Told is the Fifth Portion for Repeating: on what is due to a Preceptor.

Footnotes and references:

1.

paṇāmetuṃ.

2.

For use of singular, where we should use the plural, cf. BD.3.364, BD.3.367, BD.3.369. Here the meaning is that each of several preceptors dismissed the particular monk who shared his cell.

3.

bhāvanā. Vin-a.982 explains by mettabhāvanā, development of amity.

4.

alaṃ, enough.

6.

adhikāra.

7.

kaṭacchubhikkhā, alms given with a ladle to a monk (cf. Thag.934, Mil.9); contrasted with ticket-food and the gifts of robes, etc., at Dhp-a.1.379, and with a “great gift”, mahādāna, given to a body of monks at Pv.2.9.56–Pv.2.9.58.

8.

sappurisa. Cf. Vin.3.7.

9.

Cf. SN.ii.272.

10.

ñatticatuttha. See Kd.9.3.4–Kd.9.3.9, and Dutt, Early Buddhist Monachism, p.150.

12.

ullumpatu, meaning according to Vin-a.984 “having made me arise from what is bad may they establish me in what is good; or, having raised me from the status of a novice may they establish me in the status of a monk ”. Cf. below, BD.4.122, and Vin-a.1033. See also A.K. Coomaraswamy, Some Pali Words, Harvard Journal of Asiatic Studies, Vol.4, No.2, p.145, where he takes ullumpatu as meaning “extract” (me from all evil).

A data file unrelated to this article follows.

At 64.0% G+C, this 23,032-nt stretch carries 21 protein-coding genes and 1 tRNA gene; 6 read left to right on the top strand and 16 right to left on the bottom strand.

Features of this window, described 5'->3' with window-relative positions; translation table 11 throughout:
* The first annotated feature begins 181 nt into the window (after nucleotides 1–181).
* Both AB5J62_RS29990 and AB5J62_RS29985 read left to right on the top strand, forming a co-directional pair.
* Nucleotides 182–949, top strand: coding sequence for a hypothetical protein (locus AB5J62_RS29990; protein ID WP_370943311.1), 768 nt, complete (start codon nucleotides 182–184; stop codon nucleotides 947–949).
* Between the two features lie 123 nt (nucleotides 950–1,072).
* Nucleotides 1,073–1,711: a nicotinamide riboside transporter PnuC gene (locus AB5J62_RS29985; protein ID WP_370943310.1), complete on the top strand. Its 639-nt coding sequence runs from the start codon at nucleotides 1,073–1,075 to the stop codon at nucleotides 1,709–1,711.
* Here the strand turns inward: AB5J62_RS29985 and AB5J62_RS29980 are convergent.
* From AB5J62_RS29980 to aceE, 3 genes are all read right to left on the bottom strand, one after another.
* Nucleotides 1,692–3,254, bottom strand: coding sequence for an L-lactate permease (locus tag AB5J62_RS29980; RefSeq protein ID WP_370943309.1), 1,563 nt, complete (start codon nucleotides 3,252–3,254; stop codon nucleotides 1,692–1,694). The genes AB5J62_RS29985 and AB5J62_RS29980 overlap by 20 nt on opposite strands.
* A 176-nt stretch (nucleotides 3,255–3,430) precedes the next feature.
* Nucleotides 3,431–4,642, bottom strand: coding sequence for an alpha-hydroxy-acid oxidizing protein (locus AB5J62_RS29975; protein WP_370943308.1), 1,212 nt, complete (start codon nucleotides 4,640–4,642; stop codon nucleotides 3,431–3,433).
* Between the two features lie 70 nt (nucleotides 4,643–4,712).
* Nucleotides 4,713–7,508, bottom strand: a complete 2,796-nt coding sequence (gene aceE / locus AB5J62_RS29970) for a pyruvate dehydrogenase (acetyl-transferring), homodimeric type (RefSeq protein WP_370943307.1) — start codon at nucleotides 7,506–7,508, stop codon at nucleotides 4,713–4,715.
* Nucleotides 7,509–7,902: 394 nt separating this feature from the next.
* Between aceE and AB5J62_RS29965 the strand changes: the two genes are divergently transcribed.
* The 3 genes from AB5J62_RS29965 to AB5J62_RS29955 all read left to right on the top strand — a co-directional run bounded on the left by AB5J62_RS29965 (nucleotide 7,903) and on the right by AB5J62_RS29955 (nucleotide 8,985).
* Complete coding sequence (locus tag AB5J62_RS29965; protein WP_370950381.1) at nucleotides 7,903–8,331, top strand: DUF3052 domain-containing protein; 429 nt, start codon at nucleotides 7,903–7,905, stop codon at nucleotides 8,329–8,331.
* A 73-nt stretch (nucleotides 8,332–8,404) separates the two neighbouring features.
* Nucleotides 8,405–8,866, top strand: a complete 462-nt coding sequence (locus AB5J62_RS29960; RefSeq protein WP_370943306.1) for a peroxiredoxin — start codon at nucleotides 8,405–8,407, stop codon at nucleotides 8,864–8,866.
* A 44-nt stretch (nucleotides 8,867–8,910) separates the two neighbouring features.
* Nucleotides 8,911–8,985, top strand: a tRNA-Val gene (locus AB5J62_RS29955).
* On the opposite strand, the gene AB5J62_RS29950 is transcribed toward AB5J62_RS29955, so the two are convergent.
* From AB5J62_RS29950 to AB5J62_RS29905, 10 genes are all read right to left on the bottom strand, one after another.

15.

Khīyittha; cf. khīyanti at BD.2.236, n.1, n.2.

16.

nissaya, cf. Vin.1.96. Nissaya is something which you depend upon, which supplies you, a source of supply. Not to be confused with the formal act called nissaya, referred to at Vin.1.49 (BD.4.66, above), which is an act placing someone under guidance, giving him help.

17.

For last four, cf. BD.2.313–BD.2.314 and notes.

18.

See BD.2.7, BD.2.143 and notes.

19.

aḍḍhayoga. Commentaries speak of it as supaṇṇavaṅkageha (see Pali-English Dictionary), as garuḷasaṇṭhānapāsāda (see Critical Pali Dictionary), and as suvaṇṇavaṅgageha (see Vinaya Texts i.173, n.1). It is possible that the curve refers only to the roof, curved upwards perhaps at the ends, like some forms of domestic architecture in present-day India, and this is the reason for the aḍḍha, half: that in some respect the building is half and not entirely curved. At Vin.2.172 it is said that repairs may be made to an aḍḍhayoga during a period of seven or eight years.

20.

pāsāda, see BD.2.16, n.5.

21.

hammiya, see BD.2.16, n.6.

22.

guha. These five are the five lenāni, abodes, allowed at Vin.2.146; allowed at Vin.1.107, as the site for an uposatha hall; at Vin.1.239 as the site for kappiyabhūmi, a place for what is allowable, an outhouse; at Vin.1.284 as the site for a store-room—in the last three cases the sites are to be agreed upon by the Order.

23.

Cf. BD.1.133, BD.2.342. At BD.2.131 these five medicines may be used by ill monks.